According to 2011 data from the American Diabetes Association, 25.8 million children and adults in the United States have diabetes. This staggering number does not include the millions of Americans with prediabetes or other types of insulin resistance. Responding to increased awareness and diagnosed cases, publishers have released new books that focus not only on diet and exercise, key elements of diabetes treatment, but also prevention.
Most diabetes cookbooks contain tools to help readers follow diet plans prescribed by their physician or nutritionist. While nutritional values, exchange lists, glycemic index tables, and menus are useful, they’re unlikely to pique readers’ appetites. Libraries should consider the presence of these features in books they’re considering for purchase, but they should be as concerned with overall credibility and appeal. Some readers will want beautiful photographs, inspiring testimonials, and familiar foods, while others will want more complex cuisine. These cookbooks often target a specific audience (diagnosed or at-risk individuals and their families), but they will also appeal to those concerned with weight management and heart health.
Some of the latest titles focus not only on diet but also on medical issues. The Mayo Clinic Diet Plan, now available in paperback, emphasizes using proper eating habits in order to improve health without relying on medications. Similarly, Hillary Wright’s The Prediabetes Diet Plan stresses the importance of making dietary changes to prevent or even reverse the effects of diabetes.
Hughes, Nancy S. Gluten-Free Recipes for People with Diabetes: A Complete Guide to Healthy, Gluten-Free Living. American Diabetes Assn. Oct. 2013. 168p. ISBN 9781580404952. pap. $16.95. COOKING
This collection of gluten-free and diabetes-friendly grocery lists, menus, and recipes can help readers cope with an overwhelming double diagnosis of celiac disease and type 1 diabetes. Hughes (The 4-Ingredient Diabetes Cookbook)—a prolific recipe developer who’s worked with Weight Watchers, the American Heart Association, Betty Crocker, and other organizations—incorporates practical information such as how to read food labels, avoid cross-contamination, educate family members, and plan for travel and eating out. Recipes that include Spanish olive and herbed hummus, chop-free chili, and kid-friendly lazy chicken quesadillas, many made mostly of packaged ingredients, will appeal most to readers who prefer quick and easy cooking. VERDICT Recommended for busy and inexperienced cooks who would like an unintimidating introduction to diet planning.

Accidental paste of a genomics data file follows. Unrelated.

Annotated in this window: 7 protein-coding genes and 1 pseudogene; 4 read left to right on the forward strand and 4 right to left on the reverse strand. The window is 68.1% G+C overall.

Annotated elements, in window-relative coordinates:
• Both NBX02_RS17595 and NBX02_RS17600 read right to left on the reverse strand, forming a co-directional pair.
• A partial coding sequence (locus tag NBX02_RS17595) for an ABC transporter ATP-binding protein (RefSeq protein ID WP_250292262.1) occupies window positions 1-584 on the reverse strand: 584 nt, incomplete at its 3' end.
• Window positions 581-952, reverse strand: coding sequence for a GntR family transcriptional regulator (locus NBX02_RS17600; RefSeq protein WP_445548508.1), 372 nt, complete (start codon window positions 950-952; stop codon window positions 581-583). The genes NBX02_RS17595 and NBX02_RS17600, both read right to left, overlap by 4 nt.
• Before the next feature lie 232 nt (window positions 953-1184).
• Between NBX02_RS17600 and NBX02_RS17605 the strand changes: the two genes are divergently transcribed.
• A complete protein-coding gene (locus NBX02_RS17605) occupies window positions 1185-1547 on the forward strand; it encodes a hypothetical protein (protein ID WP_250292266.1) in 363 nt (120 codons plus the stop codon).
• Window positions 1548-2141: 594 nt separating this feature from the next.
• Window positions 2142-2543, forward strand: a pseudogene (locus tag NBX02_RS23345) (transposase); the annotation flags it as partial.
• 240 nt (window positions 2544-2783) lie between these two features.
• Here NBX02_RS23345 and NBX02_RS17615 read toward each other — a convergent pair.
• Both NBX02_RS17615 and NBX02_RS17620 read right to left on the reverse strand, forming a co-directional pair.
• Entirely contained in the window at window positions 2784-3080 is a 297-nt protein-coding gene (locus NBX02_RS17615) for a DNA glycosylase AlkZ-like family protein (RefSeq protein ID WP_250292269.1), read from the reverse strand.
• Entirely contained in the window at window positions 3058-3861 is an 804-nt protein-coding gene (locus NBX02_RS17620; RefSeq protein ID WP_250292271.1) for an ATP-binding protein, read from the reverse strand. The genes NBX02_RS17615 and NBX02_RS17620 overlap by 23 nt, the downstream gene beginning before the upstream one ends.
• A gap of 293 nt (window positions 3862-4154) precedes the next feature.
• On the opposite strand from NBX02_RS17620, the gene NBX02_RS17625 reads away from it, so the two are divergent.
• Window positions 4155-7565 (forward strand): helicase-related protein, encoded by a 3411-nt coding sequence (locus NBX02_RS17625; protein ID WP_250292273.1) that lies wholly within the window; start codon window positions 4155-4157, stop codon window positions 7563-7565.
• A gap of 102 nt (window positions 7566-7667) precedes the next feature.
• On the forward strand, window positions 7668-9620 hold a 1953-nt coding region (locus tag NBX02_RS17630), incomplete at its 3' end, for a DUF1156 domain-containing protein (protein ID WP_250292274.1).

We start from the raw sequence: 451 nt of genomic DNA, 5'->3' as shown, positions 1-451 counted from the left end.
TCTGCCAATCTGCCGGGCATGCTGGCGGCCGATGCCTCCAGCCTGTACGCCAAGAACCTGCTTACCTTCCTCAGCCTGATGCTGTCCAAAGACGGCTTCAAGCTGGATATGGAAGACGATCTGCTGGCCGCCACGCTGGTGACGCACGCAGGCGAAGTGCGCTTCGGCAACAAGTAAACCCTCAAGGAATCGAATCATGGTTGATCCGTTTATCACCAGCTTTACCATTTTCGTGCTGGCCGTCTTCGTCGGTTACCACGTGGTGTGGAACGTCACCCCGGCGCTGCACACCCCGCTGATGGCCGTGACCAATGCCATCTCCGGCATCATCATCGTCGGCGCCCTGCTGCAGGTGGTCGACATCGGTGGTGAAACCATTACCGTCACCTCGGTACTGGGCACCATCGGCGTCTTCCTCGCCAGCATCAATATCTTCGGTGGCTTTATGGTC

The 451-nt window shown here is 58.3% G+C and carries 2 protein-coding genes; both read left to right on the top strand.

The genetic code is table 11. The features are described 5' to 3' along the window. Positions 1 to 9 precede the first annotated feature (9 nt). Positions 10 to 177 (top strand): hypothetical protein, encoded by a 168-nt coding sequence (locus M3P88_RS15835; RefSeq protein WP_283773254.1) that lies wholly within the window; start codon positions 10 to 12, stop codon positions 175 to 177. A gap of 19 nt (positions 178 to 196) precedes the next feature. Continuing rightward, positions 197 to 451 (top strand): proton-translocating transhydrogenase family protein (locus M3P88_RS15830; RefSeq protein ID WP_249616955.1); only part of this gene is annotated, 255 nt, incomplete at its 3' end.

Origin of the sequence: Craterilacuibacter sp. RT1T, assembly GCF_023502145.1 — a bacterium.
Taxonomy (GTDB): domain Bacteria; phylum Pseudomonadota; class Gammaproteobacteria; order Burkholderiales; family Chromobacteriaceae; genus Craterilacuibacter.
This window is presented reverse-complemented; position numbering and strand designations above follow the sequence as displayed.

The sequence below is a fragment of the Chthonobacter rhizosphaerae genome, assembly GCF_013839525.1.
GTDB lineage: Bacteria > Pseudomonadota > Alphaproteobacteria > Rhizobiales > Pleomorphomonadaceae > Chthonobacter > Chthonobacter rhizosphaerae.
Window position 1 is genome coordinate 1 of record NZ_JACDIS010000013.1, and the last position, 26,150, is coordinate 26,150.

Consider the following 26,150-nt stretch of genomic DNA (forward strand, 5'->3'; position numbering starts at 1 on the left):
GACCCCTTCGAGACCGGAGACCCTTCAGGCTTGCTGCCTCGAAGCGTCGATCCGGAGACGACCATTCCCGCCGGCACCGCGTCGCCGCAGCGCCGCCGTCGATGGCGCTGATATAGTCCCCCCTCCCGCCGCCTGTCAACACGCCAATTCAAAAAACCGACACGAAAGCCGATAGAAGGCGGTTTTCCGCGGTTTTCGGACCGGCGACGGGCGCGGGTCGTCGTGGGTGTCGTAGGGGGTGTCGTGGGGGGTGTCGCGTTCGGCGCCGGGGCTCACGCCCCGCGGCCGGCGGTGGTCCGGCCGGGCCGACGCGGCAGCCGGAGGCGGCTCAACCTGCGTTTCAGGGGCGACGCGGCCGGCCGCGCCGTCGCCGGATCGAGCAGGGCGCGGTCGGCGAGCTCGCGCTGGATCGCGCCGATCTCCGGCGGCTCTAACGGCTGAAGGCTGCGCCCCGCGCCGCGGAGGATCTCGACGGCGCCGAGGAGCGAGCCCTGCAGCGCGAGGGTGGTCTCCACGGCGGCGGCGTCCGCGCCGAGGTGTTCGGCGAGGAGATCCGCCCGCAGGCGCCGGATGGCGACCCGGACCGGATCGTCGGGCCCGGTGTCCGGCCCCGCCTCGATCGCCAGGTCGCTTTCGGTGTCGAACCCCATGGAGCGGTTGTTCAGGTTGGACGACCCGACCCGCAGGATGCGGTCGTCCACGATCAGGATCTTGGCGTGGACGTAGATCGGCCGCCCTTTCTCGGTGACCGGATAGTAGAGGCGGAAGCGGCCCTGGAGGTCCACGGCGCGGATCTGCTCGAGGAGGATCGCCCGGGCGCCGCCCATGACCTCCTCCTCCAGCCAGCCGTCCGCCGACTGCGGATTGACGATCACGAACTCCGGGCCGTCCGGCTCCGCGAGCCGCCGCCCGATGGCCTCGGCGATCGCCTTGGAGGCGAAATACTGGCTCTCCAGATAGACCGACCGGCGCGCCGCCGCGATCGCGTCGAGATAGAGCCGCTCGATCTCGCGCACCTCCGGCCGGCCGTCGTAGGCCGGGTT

Petusevsky, Steven. The American Diabetes Association Vegetarian Cookbook: Satisfying, Bold, and Flavorful Recipes from the Garden. American Diabetes Assn. Nov. 2013. 176p. photos. index. ISBN 9781580404877. pap. $19.95. COOKING
Diagnosed with prediabetes in 2011, chef Petusevsky (The Whole Foods Market Cookbook) dramatically changed his lifestyle, committing to regular exercise and a mostly vegetarian diet. Appealing to several classifications of “-tarians” (vegetarians, flexitarians, fruitarians, and vegans), he explains how to stock a vegetarian pantry and cook foods that have helped him manage his condition. Organized by course (e.g., soups, raw and ready salads, on the side), creative recipes such as autumn skillet paella and twice-cooked sweet potato croquettes (baked, not fried) emphasize flavor over health benefits. Each recipe lists serving sizes, exchange values, and nutrition information. VERDICT Petusevsky’s latest title can help readers find flavorful vegetarian recipes that suit their dietary needs.